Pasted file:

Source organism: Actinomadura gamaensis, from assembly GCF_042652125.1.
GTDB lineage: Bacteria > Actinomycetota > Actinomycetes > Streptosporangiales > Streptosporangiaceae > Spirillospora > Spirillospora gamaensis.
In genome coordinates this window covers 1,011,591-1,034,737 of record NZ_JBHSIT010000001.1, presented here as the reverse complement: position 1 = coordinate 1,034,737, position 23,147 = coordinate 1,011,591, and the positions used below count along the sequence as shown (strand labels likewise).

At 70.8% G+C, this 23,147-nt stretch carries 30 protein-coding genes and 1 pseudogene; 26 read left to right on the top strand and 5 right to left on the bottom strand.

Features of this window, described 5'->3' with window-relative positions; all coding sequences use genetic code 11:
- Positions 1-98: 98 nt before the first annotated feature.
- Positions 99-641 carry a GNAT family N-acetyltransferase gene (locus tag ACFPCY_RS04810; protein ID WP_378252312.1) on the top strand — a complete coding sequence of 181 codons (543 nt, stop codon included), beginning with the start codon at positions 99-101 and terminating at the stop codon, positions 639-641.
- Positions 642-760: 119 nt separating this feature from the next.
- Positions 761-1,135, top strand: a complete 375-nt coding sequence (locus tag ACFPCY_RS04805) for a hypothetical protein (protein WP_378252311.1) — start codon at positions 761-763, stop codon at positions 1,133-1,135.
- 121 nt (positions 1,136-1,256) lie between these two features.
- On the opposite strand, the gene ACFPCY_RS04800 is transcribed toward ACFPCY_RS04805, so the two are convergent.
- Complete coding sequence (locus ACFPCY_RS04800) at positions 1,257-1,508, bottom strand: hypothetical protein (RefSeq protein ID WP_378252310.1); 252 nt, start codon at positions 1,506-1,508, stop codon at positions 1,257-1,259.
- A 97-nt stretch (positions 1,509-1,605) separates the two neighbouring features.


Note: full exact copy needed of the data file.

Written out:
Source organism: Actinomadura gamaensis, from assembly GCF_042652125.1.
GTDB lineage: Bacteria > Actinomycetota > Actinomycetes > Streptosporangiales > Streptosporangiaceae > Spirillospora > Spirillospora gamaensis.
In genome coordinates this window covers 1,011,591-1,034,737 of record NZ_JBHSIT010000001.1, presented here as the reverse complement: position 1 = coordinate 1,034,737, position 23,147 = coordinate 1,011,591, and the positions used below count along the sequence as shown (strand labels likewise).

At 70.8% G+C, this 23,147-nt stretch carries 30 protein-coding genes and 1 pseudogene; 26 read left to right on the top strand and 5 right to left on the bottom strand.

Features of this window, described 5'->3' with window-relative positions; all coding sequences use genetic code 11:
- Positions 1-98: 98 nt before the first annotated feature.
- Positions 99-641 carry a GNAT family N-acetyltransferase gene (locus tag ACFPCY_RS04810; protein ID WP_378252312.1) on the top strand — a complete coding sequence of 181 codons (543 nt, stop codon included), beginning with the start codon at positions 99-101 and terminating at the stop codon, positions 639-641.
- Positions 642-760: 119 nt separating this feature from the next.
- Positions 761-1,135, top strand: a complete 375-nt coding sequence (locus tag ACFPCY_RS04805) for a hypothetical protein (protein WP_378252311.1) — start codon at positions 761-763, stop codon at positions 1,133-1,135.
- 121 nt (positions 1,136-1,256) lie between these two features.
- On the opposite strand, the gene ACFPCY_RS04800 is transcribed toward ACFPCY_RS04805, so the two are convergent.
- Complete coding sequence (locus ACFPCY_RS04800) at positions 1,257-1,508, bottom strand: hypothetical protein (RefSeq protein ID WP_378252310.1); 252 nt, start codon at positions 1,506-1,508, stop codon at positions 1,257-1,259.
- A 97-nt stretch (positions 1,509-1,605) separates the two neighbouring features.